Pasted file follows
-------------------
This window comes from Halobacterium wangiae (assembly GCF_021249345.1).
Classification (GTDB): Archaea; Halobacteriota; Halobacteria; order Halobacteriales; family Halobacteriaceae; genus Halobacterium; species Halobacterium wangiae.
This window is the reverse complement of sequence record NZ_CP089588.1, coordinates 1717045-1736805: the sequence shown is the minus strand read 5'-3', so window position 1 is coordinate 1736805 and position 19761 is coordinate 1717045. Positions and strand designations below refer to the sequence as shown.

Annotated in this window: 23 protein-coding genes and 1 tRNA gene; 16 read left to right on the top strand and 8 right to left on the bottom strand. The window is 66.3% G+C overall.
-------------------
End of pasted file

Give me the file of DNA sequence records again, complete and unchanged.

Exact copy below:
This window comes from Halobacterium wangiae (assembly GCF_021249345.1).
Classification (GTDB): Archaea; Halobacteriota; Halobacteria; order Halobacteriales; family Halobacteriaceae; genus Halobacterium; species Halobacterium wangiae.
This window is the reverse complement of sequence record NZ_CP089588.1, coordinates 1717045-1736805: the sequence shown is the minus strand read 5'-3', so window position 1 is coordinate 1736805 and position 19761 is coordinate 1717045. Positions and strand designations below refer to the sequence as shown.

Annotated in this window: 23 protein-coding genes and 1 tRNA gene; 16 read left to right on the top strand and 8 right to left on the bottom strand. The window is 66.3% G+C overall.